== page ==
Professional housework frees young women from disadvantages

This story appears in the Sustainable Development Goal 10: Reduced Inequalities feature series. View the full series.

by Joachim Pham


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Working as a maid has become a valued job in Vietnam, as public attitudes towards the profession change, thanks to the determined efforts by the Daughters of Charity of St. Vincent de Paul nuns.

The sisters marked the 10th anniversary of training courses in housework for disadvantaged young women in late May at the Salesian-run Phuoc Loc Vocational Training Center in Ba Ria Vung Tau Province, southern Vietnam. About 200 housemaids, nuns and teachers were present at the ceremony.

"We have had much success in helping many people change their attitudes towards housework, which was undervalued in the past," said Sr. Pascale Le Thi Triu, who organized the courses.

She said housemaids are no longer poorly paid and treated like slaves. Housework now is not only equal to other jobs but also considered a good career choice, she said.

"Housemaids from our center have highly professional skills and are treated with respect by employers," Triu said.

Contracts insure that the maids work five or six days a week, for eight hours a day. They are paid on time, receive fair treatment — including overtime pay when applicable — and proper accommodations at their employers' homes

The nun said most graduates of the program are employed soon after they finish the courses.

Housemaids draw average monthly salaries of 4 million to 7 million dong (U.S. $179-314), which are equal to or even higher than the salaries of college graduates, who have a hard time finding jobs due to a lack of practical experience, she said. Some senior housemaids are paid as much as 12 million dong, or $538 a month.

The current labor market favors workers who have vocational skills instead of degrees, so the nuns' program is on track with the trend.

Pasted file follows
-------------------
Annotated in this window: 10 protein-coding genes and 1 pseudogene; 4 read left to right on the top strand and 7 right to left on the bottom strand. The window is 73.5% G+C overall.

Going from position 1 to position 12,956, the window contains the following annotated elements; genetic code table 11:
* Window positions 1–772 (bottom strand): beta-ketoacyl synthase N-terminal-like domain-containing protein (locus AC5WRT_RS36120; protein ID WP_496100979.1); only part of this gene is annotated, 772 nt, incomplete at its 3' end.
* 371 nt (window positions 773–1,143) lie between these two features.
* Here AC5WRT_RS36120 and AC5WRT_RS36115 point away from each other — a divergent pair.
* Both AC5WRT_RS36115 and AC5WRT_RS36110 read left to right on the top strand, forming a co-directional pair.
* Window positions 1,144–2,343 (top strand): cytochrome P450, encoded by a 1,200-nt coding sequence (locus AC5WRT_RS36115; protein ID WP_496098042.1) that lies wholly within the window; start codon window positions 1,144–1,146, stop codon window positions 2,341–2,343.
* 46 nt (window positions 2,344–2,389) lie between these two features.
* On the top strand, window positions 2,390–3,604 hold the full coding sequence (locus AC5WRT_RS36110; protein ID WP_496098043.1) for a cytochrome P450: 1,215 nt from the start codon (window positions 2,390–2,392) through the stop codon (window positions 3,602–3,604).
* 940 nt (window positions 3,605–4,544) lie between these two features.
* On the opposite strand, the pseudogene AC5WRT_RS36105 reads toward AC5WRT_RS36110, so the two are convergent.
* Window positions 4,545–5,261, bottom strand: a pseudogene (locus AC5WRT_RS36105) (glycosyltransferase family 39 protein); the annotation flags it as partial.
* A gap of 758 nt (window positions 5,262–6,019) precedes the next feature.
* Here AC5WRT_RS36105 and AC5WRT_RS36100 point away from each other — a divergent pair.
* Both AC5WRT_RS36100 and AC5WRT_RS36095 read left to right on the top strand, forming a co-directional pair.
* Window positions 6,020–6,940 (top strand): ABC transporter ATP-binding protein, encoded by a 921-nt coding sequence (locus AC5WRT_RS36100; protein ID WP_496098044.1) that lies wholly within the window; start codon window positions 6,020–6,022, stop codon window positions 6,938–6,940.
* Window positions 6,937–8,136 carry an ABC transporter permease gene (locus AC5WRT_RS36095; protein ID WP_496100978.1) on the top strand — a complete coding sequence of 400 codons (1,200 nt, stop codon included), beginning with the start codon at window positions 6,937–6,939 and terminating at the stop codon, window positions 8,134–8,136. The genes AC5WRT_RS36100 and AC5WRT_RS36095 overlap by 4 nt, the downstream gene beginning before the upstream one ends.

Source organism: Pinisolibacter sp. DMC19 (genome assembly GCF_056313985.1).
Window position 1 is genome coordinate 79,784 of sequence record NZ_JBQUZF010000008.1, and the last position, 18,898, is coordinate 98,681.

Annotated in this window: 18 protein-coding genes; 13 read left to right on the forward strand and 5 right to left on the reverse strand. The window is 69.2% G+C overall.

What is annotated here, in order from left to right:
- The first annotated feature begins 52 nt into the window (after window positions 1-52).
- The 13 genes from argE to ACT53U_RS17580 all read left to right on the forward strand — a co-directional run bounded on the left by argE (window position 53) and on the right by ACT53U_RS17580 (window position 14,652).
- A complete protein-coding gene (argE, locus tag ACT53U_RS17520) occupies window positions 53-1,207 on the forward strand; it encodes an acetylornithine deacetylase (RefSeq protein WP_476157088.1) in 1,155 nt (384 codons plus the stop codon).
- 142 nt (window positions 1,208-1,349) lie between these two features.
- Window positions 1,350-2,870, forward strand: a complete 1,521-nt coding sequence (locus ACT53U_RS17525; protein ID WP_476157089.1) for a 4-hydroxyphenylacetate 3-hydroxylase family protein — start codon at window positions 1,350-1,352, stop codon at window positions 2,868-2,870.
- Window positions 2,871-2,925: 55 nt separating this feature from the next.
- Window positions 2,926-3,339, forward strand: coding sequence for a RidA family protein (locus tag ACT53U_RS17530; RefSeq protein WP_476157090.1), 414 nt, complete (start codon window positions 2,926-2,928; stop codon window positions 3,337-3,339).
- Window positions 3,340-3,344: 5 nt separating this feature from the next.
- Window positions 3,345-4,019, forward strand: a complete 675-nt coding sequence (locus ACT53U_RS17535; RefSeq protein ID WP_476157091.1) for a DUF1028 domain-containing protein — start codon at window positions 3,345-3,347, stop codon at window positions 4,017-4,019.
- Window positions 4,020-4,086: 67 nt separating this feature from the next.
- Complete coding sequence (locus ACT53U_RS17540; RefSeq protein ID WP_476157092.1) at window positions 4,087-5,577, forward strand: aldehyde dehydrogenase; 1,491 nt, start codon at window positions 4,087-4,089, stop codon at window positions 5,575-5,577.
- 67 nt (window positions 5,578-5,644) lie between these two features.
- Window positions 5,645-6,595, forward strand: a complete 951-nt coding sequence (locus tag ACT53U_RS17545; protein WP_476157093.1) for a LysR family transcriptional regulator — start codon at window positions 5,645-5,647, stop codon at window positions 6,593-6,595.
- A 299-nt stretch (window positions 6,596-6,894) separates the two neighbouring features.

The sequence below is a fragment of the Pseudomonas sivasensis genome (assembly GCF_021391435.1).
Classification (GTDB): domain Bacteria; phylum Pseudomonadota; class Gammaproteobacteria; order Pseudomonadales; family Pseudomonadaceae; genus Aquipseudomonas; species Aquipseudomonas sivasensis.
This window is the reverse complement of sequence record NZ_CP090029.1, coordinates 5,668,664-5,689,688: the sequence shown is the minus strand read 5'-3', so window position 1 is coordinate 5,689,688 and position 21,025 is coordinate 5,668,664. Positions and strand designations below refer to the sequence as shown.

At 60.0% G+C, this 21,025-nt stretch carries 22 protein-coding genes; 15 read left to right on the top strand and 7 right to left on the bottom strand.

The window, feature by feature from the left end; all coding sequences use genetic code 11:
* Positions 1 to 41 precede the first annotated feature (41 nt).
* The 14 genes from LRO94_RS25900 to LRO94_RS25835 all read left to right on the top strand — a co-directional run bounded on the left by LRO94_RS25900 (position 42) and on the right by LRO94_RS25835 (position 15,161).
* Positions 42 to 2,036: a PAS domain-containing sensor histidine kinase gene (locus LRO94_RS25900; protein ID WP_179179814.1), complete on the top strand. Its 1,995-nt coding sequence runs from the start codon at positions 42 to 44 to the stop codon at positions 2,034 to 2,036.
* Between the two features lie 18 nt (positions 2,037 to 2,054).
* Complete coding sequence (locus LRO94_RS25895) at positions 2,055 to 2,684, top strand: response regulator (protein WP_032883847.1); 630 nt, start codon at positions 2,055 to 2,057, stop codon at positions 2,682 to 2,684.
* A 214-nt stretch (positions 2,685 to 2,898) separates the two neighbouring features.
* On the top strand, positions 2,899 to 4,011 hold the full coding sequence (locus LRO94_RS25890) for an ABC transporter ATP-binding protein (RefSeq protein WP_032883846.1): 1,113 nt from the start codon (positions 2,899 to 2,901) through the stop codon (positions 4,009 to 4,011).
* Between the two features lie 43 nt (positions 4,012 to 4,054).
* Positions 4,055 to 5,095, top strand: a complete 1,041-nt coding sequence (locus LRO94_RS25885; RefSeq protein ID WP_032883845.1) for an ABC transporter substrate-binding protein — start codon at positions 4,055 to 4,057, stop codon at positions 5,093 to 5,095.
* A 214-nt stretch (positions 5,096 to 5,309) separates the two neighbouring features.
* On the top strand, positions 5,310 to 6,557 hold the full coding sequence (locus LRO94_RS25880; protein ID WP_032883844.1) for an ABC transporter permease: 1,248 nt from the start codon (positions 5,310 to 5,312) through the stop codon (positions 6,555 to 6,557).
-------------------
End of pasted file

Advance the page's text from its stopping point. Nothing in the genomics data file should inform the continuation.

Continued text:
Triu, head of the sisters' charitable service office, said, although the office does not advertise the services of its domestic workers, many householders seek to register there to employ their graduates. "We can meet only 50 percent of the need for housemaids," she added. 

The program screens potential employers to make sure they meet certain conditions and values. The nuns continue to serve as mediators between householders and housemaids to deal with any problems that may arise later.

Most of the employers are young couples and foreigners working in the Ho Chi Minh City area who can afford to have trained workers doing housework and looking after their children or elderly relatives.

The sisters' training ministry is open to people from Vietnam's 53 ethnic minorities, who make up less than 15 percent of the population and have their own languages and customs. They generally live in remote areas and have much less access to education, health care or civil protection. The majority Kinh tend to view them as an underclass. Global Sisters Report has covered a number of other sisters' ministries to various minority groups, mainly in Vietnam's Central Highlands.

Huynh Hoang Sa, a Ho Chi Minh City householder who employed a K'hor maid for three years, said she appreciated women trained by the nuns. "Although she is an ethnic woman, she soon got used to my lifestyle, worked hard and lived a virtuous life," Sa said.

The woman, who runs a business, said she trusted her maid and felt secure about leaving her in charge of the household. The young woman worked for her for three years then returned home to get married.

Hoang Sa has recently hired a new maid from an employment agency because no one from the nuns' program was available. She says she is dissatisfied with the new worker's values. "I hope to hire housemaids from the nuns in the future," she said.

In the past decade, 440 women, ages 16-30, from throughout the country have taken the one-year course at Phuoc Loc. Standards are high, so only 230 of them graduated, Triu said. The rest failed to follow the center's regulations and training schedules or otherwise did not meet the requirements.

The program can be motivating. Most of the students try to pursue their high school studies while they are at the center and even after they leave it. Many of them have graduated from college, and some joined religious congregations after the course.

A few of the sisters also attend the courses so they can then teach professional skills to young women in other places. They use their skills to serve their convents, too.

"Through courses in housework, these disadvantaged women develop their personal capabilities, live with dignity, organize their own lives and families, and have jobs to support their families," Triu said.

At the anniversary ceremony, Vu Hoai Huong, on behalf of the alumnae and herself, expressed deep gratitude to the nuns and teachers who have brought a brighter future to her and the other disadvantaged women from remote areas who benefitted from the program.

[Joachim Pham is a correspondent for Global Sisters Report, based in Vietnam.]